It was Mother's Day 1996 when everything changed. On Saturday, my mom tore out a menu from Bon Apetit magazine, placed it in front of my dad and I on the kitchen counter and said, "this is what I want for Mother's Day." I was hooked. I can't remember everything we made, but there were blackberry shortcakes with cinnamon biscuits. We plucked the blackberries straight from the garden, popping a few in our mouths as we filled the basket. All I know is that seeing that spread in the magazine showing how beautiful food could be and outlining all the instructions on how to make it so beautiful was life changing for me. It seems a little silly now, but that was the first time I ate with my eyes. From this point on, there was no turning back for me. I wanted to eat beautiful food and I wanted everyone around me to enjoy it with me.
It wasn't until I was in culinary school and started working at Muss & Turner's, my first kitchen, that I started to realize that you didn't have to have a garden in your backyard to source food locally. Under the guidance of Ryan Turner and Todd Mussman, and most of all, Dave Sturgis, I went from being a silly, timid girl who just wanted to eat beautiful food, to someone who was passionate about where that food came from, how it was prepared and how the guest received it. I started to understand the importance of heritage foods, and that you couldn't get more ground lamb for your burger just because you ran out and the customers wanted it, you had to wait until those lambs were mature enough to go to slaughter. Things worked on a much more sensitive schedule than I was used to, and nature was in control. When Dave left Muss & Turner's to come to Athens to work at Farm 255, I bobbed along after him about 6 months later. Getting to work that closely with the ingredients and those that produced them was too good of an opportunity to pass up. I came to Athens, dove into local food, and have never looked back.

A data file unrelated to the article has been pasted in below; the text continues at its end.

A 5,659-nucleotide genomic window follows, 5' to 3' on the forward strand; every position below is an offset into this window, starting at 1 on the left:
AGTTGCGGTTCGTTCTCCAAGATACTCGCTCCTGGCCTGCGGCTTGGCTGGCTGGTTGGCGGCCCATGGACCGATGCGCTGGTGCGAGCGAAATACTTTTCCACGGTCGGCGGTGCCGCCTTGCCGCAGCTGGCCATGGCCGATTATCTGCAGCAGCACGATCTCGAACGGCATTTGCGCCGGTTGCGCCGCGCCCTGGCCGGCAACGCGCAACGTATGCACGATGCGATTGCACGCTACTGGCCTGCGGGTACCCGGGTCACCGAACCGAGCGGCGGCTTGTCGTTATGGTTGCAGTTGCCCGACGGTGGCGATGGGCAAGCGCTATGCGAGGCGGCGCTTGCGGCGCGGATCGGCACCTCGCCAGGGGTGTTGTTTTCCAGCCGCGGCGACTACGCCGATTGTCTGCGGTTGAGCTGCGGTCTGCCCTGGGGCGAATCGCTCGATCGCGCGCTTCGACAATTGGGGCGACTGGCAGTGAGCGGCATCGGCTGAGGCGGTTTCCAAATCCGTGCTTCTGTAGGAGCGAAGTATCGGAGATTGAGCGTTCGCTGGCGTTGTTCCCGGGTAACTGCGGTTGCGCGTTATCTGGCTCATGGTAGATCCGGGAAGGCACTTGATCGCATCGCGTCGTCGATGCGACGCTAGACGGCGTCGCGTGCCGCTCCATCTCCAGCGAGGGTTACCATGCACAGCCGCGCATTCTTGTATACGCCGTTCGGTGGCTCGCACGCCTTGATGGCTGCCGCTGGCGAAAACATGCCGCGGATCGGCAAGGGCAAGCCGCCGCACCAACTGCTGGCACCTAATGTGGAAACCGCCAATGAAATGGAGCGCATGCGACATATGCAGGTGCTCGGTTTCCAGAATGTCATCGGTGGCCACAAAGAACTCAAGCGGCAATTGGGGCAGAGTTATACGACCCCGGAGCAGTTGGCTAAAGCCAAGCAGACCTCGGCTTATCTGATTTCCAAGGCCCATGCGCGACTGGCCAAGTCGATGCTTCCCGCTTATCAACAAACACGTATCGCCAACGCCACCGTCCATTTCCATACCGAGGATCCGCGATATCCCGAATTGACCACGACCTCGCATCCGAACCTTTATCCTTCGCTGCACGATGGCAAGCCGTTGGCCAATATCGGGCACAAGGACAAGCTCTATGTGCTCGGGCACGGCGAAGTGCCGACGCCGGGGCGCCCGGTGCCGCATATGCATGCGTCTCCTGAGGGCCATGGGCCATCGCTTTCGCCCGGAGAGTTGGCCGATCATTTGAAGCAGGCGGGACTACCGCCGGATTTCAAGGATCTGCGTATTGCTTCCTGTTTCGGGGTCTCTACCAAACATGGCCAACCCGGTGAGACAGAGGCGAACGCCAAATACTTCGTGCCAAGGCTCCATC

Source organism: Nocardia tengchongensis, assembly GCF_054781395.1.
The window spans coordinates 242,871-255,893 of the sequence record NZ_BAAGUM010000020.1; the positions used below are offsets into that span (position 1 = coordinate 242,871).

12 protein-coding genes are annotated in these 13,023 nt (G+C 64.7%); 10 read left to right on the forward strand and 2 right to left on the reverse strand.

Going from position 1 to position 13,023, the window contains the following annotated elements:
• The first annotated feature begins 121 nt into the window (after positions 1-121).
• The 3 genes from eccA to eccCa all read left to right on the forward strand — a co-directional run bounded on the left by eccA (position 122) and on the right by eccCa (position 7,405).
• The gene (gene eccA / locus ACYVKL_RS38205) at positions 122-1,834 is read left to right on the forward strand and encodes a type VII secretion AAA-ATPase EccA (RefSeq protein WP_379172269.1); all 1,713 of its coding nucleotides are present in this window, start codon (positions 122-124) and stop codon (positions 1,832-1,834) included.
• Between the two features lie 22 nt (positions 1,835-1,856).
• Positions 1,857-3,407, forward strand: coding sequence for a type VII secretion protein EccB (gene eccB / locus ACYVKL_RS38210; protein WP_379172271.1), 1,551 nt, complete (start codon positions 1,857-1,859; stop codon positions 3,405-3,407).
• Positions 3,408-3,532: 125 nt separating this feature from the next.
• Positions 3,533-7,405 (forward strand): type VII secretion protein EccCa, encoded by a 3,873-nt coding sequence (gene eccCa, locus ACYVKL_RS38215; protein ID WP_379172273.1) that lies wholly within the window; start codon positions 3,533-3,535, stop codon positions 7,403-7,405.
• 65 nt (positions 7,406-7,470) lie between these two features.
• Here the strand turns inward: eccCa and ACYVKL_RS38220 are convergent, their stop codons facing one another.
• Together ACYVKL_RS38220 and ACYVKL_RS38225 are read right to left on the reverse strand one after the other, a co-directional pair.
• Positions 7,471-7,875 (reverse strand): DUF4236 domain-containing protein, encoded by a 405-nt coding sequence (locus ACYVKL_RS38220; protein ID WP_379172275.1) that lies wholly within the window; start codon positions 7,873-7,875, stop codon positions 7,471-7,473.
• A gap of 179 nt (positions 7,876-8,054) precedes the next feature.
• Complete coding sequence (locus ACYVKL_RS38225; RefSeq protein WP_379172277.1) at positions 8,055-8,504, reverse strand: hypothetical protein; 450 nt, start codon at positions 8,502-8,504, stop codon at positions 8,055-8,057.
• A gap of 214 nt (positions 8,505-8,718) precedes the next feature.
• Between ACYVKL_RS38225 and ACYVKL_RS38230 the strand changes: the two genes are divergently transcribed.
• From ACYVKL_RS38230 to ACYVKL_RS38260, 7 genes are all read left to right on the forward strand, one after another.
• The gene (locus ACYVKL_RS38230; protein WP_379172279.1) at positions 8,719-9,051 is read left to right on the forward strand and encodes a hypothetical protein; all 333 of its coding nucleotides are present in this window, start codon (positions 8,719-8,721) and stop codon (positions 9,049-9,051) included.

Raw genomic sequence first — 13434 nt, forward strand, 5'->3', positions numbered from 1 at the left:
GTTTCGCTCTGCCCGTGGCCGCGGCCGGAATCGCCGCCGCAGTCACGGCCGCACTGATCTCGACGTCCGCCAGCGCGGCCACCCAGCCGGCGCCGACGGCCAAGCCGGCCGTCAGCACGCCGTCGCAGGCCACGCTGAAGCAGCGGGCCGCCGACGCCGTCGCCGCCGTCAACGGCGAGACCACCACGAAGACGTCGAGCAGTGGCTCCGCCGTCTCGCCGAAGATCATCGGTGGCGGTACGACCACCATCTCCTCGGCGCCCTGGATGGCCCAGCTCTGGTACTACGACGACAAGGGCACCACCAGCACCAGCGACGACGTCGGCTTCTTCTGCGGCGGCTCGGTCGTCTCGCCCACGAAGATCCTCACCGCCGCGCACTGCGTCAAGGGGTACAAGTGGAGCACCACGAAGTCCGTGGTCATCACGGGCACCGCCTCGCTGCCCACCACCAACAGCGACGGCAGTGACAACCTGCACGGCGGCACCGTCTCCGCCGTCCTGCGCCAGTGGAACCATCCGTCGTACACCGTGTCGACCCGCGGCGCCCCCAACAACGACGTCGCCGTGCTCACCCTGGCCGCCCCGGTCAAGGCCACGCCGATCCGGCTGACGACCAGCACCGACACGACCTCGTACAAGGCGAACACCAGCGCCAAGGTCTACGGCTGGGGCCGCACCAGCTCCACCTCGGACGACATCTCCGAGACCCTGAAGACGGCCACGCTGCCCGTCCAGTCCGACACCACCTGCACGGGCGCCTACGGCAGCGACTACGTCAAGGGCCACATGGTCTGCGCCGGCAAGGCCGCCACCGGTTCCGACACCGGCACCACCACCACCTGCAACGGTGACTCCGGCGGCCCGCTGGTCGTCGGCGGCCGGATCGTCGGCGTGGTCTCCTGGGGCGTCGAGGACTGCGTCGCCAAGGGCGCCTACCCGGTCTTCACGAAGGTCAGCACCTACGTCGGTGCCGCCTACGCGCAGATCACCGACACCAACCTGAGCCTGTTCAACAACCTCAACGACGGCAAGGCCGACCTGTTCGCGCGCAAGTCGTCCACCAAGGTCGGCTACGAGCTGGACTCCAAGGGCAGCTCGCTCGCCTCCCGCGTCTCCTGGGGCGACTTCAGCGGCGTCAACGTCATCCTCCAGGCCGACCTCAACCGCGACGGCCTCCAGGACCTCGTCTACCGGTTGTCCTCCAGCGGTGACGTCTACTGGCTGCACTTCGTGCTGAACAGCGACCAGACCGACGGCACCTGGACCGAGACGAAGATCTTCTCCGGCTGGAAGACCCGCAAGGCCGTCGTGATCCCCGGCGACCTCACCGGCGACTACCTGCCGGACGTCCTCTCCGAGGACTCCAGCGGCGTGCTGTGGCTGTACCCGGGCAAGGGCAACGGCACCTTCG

While I have taken a respite from cooking locally in my work, I have been working hard with PLACE to continue to foster a strong, accessible local food culture here in our awesome city. We just released my baby, the Taste Your Place cookbook, that can be found at all of the Taste Your Place events happening July 10-24, and I am working hard to help bring you the pinnacle event of Taste Your Place, the tapas tasting at Cine on July 22.
Before I leave you, I want to focus on one last final important aspect of my life....I am in the process of opening my own business. It will be a locally sourced restaurant and market, serving breakfast, lunch and dinner and providing a more accessible resource for local foods, both in the raw and made for you with love. We are working hard to find a site, at which time we will be coming up with a name that reflects its location, and then BAM, things will start moving very quickly.
So what you will be getting from me is a deluge of information about local food, things that PLACE does in our community, the progress of the restaurant and anything else that fits within these boundaries. I appreciate any time that you devote to reading this blog. I know that people are very busy, but I wanted to take this opportunity to share with others the things that are important to me.